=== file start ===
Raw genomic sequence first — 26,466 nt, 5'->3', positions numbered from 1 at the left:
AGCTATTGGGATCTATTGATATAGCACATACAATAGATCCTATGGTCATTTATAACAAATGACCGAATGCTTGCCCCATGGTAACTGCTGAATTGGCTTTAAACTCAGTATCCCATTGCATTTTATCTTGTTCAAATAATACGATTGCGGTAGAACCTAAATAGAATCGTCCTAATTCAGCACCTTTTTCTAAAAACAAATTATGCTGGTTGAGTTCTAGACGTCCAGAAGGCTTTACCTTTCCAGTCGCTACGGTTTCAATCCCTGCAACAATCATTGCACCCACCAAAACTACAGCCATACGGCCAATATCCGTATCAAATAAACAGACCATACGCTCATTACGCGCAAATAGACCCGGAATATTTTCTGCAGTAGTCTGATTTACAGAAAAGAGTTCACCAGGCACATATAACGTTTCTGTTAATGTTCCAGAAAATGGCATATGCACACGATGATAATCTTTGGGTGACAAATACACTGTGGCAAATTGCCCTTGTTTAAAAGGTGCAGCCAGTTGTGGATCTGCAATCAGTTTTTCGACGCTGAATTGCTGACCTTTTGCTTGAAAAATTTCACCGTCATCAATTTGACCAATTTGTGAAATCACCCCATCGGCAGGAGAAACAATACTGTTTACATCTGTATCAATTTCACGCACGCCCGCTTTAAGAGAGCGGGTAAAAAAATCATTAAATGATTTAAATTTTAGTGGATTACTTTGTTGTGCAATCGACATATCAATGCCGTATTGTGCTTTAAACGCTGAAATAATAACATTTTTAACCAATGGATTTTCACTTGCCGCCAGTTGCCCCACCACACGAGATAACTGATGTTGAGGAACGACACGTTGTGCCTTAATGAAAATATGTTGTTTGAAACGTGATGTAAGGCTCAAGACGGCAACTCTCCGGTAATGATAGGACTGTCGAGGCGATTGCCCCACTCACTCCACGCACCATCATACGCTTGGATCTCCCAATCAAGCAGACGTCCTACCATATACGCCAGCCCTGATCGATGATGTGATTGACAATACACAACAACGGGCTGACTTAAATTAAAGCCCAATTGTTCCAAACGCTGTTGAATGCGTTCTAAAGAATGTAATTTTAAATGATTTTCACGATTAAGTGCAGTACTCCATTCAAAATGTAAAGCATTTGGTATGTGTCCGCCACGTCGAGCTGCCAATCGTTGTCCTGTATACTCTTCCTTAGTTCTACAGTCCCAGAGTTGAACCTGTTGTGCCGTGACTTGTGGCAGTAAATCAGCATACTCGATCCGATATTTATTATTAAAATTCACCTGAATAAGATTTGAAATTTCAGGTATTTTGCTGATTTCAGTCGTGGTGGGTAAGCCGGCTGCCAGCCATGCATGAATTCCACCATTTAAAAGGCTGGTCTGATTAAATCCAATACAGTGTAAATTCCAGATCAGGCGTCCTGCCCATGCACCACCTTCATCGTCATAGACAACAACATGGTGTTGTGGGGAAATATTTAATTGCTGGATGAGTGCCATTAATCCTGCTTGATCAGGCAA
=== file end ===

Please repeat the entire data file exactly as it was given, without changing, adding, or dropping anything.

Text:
Raw genomic sequence first — 26,466 nt, 5'->3', positions numbered from 1 at the left:
AGCTATTGGGATCTATTGATATAGCACATACAATAGATCCTATGGTCATTTATAACAAATGACCGAATGCTTGCCCCATGGTAACTGCTGAATTGGCTTTAAACTCAGTATCCCATTGCATTTTATCTTGTTCAAATAATACGATTGCGGTAGAACCTAAATAGAATCGTCCTAATTCAGCACCTTTTTCTAAAAACAAATTATGCTGGTTGAGTTCTAGACGTCCAGAAGGCTTTACCTTTCCAGTCGCTACGGTTTCAATCCCTGCAACAATCATTGCACCCACCAAAACTACAGCCATACGGCCAATATCCGTATCAAATAAACAGACCATACGCTCATTACGCGCAAATAGACCCGGAATATTTTCTGCAGTAGTCTGATTTACAGAAAAGAGTTCACCAGGCACATATAACGTTTCTGTTAATGTTCCAGAAAATGGCATATGCACACGATGATAATCTTTGGGTGACAAATACACTGTGGCAAATTGCCCTTGTTTAAAAGGTGCAGCCAGTTGTGGATCTGCAATCAGTTTTTCGACGCTGAATTGCTGACCTTTTGCTTGAAAAATTTCACCGTCATCAATTTGACCAATTTGTGAAATCACCCCATCGGCAGGAGAAACAATACTGTTTACATCTGTATCAATTTCACGCACGCCCGCTTTAAGAGAGCGGGTAAAAAAATCATTAAATGATTTAAATTTTAGTGGATTACTTTGTTGTGCAATCGACATATCAATGCCGTATTGTGCTTTAAACGCTGAAATAATAACATTTTTAACCAATGGATTTTCACTTGCCGCCAGTTGCCCCACCACACGAGATAACTGATGTTGAGGAACGACACGTTGTGCCTTAATGAAAATATGTTGTTTGAAACGTGATGTAAGGCTCAAGACGGCAACTCTCCGGTAATGATAGGACTGTCGAGGCGATTGCCCCACTCACTCCACGCACCATCATACGCTTGGATCTCCCAATCAAGCAGACGTCCTACCATATACGCCAGCCCTGATCGATGATGTGATTGACAATACACAACAACGGGCTGACTTAAATTAAAGCCCAATTGTTCCAAACGCTGTTGAATGCGTTCTAAAGAATGTAATTTTAAATGATTTTCACGATTAAGTGCAGTACTCCATTCAAAATGTAAAGCATTTGGTATGTGTCCGCCACGTCGAGCTGCCAATCGTTGTCCTGTATACTCTTCCTTAGTTCTACAGTCCCAGAGTTGAACCTGTTGTGCCGTGACTTGTGGCAGTAAATCAGCATACTCGATCCGATATTTATTATTAAAATTCACCTGAATAAGATTTGAAATTTCAGGTATTTTGCTGATTTCAGTCGTGGTGGGTAAGCCGGCTGCCAGCCATGCATGAATTCCACCATTTAAAAGGCTGGTCTGATTAAATCCAATACAGTGTAAATTCCAGATCAGGCGTCCTGCCCATGCACCACCTTCATCGTCATAGACAACAACATGGTGTTGTGGGGAAATATTTAATTGCTGGATGAGTGCCATTAATCCTGCTTGATCAGGCAA